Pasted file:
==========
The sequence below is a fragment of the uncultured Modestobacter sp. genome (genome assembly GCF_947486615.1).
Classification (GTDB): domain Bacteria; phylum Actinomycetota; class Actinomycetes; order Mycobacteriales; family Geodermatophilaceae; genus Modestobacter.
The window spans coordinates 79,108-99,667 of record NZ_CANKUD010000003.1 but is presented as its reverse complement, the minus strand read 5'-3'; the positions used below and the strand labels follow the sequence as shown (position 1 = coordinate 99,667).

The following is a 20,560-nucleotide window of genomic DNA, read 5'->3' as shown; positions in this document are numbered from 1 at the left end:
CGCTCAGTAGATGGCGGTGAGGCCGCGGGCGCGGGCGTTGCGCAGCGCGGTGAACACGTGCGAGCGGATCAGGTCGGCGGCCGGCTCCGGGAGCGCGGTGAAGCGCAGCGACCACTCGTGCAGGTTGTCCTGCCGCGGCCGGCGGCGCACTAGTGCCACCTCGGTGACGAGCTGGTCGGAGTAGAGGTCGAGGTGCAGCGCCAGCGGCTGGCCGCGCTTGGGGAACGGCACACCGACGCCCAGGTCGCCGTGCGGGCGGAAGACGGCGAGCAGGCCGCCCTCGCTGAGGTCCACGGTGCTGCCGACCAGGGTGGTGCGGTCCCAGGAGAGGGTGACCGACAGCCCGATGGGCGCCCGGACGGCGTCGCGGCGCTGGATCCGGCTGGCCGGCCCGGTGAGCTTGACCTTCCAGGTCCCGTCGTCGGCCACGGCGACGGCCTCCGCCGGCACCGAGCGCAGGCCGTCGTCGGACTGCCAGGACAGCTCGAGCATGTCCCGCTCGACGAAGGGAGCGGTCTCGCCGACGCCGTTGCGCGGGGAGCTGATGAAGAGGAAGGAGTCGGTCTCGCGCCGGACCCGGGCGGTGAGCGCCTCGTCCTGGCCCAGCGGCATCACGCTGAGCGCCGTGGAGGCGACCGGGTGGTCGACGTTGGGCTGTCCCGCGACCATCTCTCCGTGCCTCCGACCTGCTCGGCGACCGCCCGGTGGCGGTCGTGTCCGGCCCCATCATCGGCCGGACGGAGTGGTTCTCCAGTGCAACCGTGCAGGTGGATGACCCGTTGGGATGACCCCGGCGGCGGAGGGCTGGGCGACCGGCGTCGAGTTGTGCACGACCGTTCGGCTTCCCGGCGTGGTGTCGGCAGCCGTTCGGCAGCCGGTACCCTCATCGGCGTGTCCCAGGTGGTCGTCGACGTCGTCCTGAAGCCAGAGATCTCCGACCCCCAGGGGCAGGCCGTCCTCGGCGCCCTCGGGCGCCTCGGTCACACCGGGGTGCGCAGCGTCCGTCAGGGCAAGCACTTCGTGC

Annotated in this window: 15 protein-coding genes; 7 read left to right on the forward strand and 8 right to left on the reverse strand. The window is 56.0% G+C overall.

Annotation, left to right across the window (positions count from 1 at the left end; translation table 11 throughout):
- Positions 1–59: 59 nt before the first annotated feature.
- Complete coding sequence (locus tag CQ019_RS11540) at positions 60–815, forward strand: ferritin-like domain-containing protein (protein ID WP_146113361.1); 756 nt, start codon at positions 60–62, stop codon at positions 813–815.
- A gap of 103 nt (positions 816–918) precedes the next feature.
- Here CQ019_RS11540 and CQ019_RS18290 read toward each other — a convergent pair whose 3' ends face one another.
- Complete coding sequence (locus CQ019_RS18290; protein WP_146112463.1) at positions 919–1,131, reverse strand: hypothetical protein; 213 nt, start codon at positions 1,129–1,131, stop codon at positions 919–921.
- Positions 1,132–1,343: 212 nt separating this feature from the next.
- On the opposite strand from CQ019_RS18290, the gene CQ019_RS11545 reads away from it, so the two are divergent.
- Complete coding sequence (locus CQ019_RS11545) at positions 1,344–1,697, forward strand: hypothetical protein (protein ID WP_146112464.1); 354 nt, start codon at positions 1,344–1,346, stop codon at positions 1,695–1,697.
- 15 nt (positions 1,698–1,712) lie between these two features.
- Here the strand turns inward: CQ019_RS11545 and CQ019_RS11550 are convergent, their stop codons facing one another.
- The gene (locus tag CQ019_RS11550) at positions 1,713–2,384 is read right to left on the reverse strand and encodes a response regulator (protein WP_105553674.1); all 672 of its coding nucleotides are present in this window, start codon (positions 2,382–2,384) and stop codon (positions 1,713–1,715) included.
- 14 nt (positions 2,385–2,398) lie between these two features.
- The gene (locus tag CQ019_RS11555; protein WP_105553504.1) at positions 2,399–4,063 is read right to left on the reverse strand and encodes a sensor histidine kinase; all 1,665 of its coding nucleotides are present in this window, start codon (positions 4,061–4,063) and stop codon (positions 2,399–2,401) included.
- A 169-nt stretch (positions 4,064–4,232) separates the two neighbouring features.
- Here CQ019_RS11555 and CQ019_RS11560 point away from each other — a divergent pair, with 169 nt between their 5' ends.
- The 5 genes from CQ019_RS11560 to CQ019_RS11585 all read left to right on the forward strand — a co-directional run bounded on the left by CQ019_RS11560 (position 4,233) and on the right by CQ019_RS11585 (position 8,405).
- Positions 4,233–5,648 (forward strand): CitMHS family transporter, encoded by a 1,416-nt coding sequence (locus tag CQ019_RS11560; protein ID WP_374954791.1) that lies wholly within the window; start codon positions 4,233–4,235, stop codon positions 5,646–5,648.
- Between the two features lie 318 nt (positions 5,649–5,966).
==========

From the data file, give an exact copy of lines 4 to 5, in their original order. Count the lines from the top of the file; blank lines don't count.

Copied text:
The following is a 20,560-nucleotide window of genomic DNA, read 5'->3' as shown; positions in this document are numbered from 1 at the left end:
CGCTCAGTAGATGGCGGTGAGGCCGCGGGCGCGGGCGTTGCGCAGCGCGGTGAACACGTGCGAGCGGATCAGGTCGGCGGCCGGCTCCGGGAGCGCGGTGAAGCGCAGCGACCACTCGTGCAGGTTGTCCTGCCGCGGCCGGCGGCGCACTAGTGCCACCTCGGTGACGAGCTGGTCGGAGTAGAGGTCGAGGTGCAGCGCCAGCGGCTGGCCGCGCTTGGGGAACGGCACACCGACGCCCAGGTCGCCGTGCGGGCGGAAGACGGCGAGCAGGCCGCCCTCGCTGAGGTCCACGGTGCTGCCGACCAGGGTGGTGCGGTCCCAGGAGAGGGTGACCGACAGCCCGATGGGCGCCCGGACGGCGTCGCGGCGCTGGATCCGGCTGGCCGGCCCGGTGAGCTTGACCTTCCAGGTCCCGTCGTCGGCCACGGCGACGGCCTCCGCCGGCACCGAGCGCAGGCCGTCGTCGGACTGCCAGGACAGCTCGAGCATGTCCCGCTCGACGAAGGGAGCGGTCTCGCCGACGCCGTTGCGCGGGGAGCTGATGAAGAGGAAGGAGTCGGTCTCGCGCCGGACCCGGGCGGTGAGCGCCTCGTCCTGGCCCAGCGGCATCACGCTGAGCGCCGTGGAGGCGACCGGGTGGTCGACGTTGGGCTGTCCCGCGACCATCTCTCCGTGCCTCCGACCTGCTCGGCGACCGCCCGGTGGCGGTCGTGTCCGGCCCCATCATCGGCCGGACGGAGTGGTTCTCCAGTGCAACCGTGCAGGTGGATGACCCGTTGGGATGACCCCGGCGGCGGAGGGCTGGGCGACCGGCGTCGAGTTGTGCACGACCGTTCGGCTTCCCGGCGTGGTGTCGGCAGCCGTTCGGCAGCCGGTACCCTCATCGGCGTGTCCCAGGTGGTCGTCGACGTCGTCCTGAAGCCAGAGATCTCCGACCCCCAGGGGCAGGCCGTCCTCGGCGCCCTCGGGCGCCTCGGTCACACCGGGGTGCGCAGCGTCCGTCAGGGCAAGCACTTCGTGC